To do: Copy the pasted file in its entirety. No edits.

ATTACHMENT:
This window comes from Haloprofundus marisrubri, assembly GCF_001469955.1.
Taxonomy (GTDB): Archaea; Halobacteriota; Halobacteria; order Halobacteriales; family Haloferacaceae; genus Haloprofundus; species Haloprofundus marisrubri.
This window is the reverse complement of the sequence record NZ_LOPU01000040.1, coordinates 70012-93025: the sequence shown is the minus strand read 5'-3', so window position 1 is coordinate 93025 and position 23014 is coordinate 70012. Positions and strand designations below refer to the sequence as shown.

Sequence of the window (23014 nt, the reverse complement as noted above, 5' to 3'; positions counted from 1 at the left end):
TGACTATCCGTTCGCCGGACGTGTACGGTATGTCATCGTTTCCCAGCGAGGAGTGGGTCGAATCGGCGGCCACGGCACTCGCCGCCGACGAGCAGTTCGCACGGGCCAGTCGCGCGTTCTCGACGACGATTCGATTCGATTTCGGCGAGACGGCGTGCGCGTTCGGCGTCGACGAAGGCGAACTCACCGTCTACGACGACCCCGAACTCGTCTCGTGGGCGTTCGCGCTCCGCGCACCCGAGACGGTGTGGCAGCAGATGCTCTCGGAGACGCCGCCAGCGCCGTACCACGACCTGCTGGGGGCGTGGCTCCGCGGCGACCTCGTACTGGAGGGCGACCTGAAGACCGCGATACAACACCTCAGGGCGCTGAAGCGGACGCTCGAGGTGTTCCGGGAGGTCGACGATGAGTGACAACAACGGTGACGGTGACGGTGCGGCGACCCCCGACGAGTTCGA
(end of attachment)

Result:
This window comes from Haloprofundus marisrubri, assembly GCF_001469955.1.
Taxonomy (GTDB): Archaea; Halobacteriota; Halobacteria; order Halobacteriales; family Haloferacaceae; genus Haloprofundus; species Haloprofundus marisrubri.
This window is the reverse complement of the sequence record NZ_LOPU01000040.1, coordinates 70012-93025: the sequence shown is the minus strand read 5'-3', so window position 1 is coordinate 93025 and position 23014 is coordinate 70012. Positions and strand designations below refer to the sequence as shown.

Sequence of the window (23014 nt, the reverse complement as noted above, 5' to 3'; positions counted from 1 at the left end):
TGACTATCCGTTCGCCGGACGTGTACGGTATGTCATCGTTTCCCAGCGAGGAGTGGGTCGAATCGGCGGCCACGGCACTCGCCGCCGACGAGCAGTTCGCACGGGCCAGTCGCGCGTTCTCGACGACGATTCGATTCGATTTCGGCGAGACGGCGTGCGCGTTCGGCGTCGACGAAGGCGAACTCACCGTCTACGACGACCCCGAACTCGTCTCGTGGGCGTTCGCGCTCCGCGCACCCGAGACGGTGTGGCAGCAGATGCTCTCGGAGACGCCGCCAGCGCCGTACCACGACCTGCTGGGGGCGTGGCTCCGCGGCGACCTCGTACTGGAGGGCGACCTGAAGACCGCGATACAACACCTCAGGGCGCTGAAGCGGACGCTCGAGGTGTTCCGGGAGGTCGACGATGAGTGACAACAACGGTGACGGTGACGGTGCGGCGACCCCCGACGAGTTCGA